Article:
They are my property and I own them.
I’m not a pet “guardian” or pet “parent.” I paid money to acquire my dogs; I own them, I didn’t adopt them and I can do what I like with them.
Seems rather a harsh statement, doesn’t it? I have good reason for it. Dogs have no rights in our legal system. The law considers them property, so I do, too.
This way I’m the only one with authority over their treatment, care, and whereabouts. I know what’s best for my dogs and try my best to achieve it.
The most prominent “animal rights” organizations have begun referring to pet owners as “pet parents” or “guardians.” I find this very scary. One group is talking now about “adopting” pets, not only from shelters, but from responsible breeders. I know, having dug deep into the innards of these groups, that their ultimate goal is a world in which humans and animals have no interaction. Their objective is not only a completely vegan human society, but one in which all animals are “left alone.” No pets, no farm animals, no zoos, no animal sanctuaries, no veterinarians. No contact. Completely separate worlds for animals and people.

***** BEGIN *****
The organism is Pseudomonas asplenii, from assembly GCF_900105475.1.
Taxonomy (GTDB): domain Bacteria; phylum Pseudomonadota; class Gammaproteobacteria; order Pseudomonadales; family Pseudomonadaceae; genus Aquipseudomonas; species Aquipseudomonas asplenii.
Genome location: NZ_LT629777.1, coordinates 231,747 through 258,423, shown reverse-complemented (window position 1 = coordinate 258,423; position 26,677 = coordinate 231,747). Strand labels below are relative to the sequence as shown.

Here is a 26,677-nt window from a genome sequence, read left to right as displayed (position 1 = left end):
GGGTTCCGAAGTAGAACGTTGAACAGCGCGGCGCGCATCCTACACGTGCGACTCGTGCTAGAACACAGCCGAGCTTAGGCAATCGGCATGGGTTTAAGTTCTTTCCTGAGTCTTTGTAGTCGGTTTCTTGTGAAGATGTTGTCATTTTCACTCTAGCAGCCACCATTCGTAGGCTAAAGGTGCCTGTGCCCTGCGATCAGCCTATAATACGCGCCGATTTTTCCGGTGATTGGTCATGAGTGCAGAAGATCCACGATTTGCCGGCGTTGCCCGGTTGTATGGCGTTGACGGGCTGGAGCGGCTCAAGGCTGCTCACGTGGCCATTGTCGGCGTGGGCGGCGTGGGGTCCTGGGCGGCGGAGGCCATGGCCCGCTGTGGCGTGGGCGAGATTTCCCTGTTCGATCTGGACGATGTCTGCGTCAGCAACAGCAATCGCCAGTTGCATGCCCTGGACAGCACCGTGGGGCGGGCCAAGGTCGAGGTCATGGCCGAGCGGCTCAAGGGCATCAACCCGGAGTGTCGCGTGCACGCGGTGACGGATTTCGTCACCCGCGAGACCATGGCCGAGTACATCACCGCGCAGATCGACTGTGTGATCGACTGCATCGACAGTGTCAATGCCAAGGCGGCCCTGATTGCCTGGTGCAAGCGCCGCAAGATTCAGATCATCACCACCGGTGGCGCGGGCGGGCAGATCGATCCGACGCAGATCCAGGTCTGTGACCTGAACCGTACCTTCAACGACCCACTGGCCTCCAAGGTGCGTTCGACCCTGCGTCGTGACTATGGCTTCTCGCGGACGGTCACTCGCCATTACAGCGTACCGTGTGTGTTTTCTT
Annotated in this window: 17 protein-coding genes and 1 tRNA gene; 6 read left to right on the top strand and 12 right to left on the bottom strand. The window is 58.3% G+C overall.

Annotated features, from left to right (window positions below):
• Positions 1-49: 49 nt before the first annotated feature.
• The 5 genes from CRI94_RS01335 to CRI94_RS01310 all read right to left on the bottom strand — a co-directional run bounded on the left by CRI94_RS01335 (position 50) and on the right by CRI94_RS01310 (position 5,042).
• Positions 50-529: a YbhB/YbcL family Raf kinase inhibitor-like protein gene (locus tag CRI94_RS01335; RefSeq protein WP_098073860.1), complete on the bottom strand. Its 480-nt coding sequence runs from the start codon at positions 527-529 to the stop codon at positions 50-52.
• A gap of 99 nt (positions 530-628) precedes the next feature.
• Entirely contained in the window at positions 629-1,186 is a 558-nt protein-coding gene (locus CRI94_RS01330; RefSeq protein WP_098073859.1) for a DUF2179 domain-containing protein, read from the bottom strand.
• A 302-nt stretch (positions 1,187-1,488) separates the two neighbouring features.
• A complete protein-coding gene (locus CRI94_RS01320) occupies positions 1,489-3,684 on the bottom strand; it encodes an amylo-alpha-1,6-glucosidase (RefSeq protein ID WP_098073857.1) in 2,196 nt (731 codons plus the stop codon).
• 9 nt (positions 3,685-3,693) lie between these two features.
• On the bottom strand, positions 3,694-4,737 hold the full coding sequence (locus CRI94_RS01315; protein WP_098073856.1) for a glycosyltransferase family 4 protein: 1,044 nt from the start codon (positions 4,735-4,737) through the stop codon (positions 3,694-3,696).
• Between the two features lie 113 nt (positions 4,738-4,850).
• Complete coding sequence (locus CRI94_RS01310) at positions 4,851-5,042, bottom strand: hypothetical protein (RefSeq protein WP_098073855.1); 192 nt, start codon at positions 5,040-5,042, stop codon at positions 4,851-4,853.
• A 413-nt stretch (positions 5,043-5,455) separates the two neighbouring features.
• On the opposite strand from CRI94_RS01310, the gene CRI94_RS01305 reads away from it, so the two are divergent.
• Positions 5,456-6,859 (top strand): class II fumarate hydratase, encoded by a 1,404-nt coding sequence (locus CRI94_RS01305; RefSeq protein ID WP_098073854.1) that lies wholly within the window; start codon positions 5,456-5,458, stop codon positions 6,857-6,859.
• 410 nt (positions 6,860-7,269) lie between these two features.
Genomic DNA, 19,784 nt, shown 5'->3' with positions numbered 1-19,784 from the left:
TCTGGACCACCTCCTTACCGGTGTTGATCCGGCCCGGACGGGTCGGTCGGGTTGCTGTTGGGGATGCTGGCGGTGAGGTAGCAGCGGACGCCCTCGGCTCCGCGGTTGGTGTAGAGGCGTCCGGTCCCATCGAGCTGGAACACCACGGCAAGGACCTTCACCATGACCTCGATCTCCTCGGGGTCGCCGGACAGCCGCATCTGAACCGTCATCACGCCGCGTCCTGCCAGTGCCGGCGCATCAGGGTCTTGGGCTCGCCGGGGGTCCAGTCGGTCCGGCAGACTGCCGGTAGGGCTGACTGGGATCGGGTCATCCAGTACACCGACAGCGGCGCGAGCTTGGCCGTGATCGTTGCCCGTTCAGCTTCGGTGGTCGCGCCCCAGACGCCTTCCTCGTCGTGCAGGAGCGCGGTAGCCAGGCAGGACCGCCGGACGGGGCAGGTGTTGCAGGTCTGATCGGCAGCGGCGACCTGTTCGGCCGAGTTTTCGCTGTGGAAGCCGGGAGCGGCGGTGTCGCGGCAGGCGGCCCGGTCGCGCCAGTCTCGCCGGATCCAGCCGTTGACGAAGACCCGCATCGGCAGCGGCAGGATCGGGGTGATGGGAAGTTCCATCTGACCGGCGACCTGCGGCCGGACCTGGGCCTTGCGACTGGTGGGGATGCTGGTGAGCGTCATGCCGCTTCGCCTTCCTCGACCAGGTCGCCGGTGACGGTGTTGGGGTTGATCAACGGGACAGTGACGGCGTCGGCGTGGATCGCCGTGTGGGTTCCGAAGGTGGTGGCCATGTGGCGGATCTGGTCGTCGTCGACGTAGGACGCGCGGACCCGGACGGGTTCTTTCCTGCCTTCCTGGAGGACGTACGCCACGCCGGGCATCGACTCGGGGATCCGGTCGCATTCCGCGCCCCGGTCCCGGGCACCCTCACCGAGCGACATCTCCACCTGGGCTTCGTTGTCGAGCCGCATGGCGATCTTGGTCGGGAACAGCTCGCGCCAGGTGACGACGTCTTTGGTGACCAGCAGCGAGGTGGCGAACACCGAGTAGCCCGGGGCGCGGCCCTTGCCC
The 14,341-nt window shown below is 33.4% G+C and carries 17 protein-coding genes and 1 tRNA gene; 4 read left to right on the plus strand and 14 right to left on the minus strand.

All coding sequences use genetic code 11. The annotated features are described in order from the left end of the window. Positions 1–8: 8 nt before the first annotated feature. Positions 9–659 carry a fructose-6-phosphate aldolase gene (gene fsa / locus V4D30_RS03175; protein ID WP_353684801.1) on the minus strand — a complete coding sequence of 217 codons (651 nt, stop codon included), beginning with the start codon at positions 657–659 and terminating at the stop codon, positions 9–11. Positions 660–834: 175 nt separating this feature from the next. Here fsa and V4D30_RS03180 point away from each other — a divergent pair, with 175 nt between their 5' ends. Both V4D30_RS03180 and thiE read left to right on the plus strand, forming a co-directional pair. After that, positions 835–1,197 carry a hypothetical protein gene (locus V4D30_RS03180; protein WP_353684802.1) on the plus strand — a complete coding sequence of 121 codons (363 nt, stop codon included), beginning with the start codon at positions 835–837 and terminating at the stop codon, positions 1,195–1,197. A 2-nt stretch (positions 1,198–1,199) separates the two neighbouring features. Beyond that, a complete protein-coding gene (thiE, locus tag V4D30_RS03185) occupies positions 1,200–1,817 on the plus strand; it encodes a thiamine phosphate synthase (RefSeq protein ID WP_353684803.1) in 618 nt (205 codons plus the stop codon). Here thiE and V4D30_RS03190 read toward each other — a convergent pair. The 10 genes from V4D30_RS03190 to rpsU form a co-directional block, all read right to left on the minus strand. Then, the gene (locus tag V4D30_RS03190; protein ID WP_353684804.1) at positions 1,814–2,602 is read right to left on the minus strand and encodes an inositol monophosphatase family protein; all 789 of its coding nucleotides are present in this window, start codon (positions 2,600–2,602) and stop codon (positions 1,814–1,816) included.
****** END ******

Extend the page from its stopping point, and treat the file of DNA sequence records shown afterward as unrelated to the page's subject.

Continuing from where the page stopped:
I don’t know for sure about your dogs, but only one of mine is capable of finding her own food – and she really didn’t care for the rabbit once she’d caught it. None of mine would survive a winter in the wild. You’ll find them curled up in front of the heat vents all winter.
While I do believe that every animal (and person!) should live free from suffering, I don’t think that animals suffer merely by being in human care. I think most pets are appreciated, well-cared-for and indulged. Their lives, as well as those of their owners, are improved by the relationship.
In casual conversation I do refer to my “kids.” But I know they’re not – they’ll never “grow up” to lead independent lives and be taxpayers. I didn’t adopt my dogs – I bought them, under contract. That is our legal relationship. And that’s fine – because I know what’s best for them.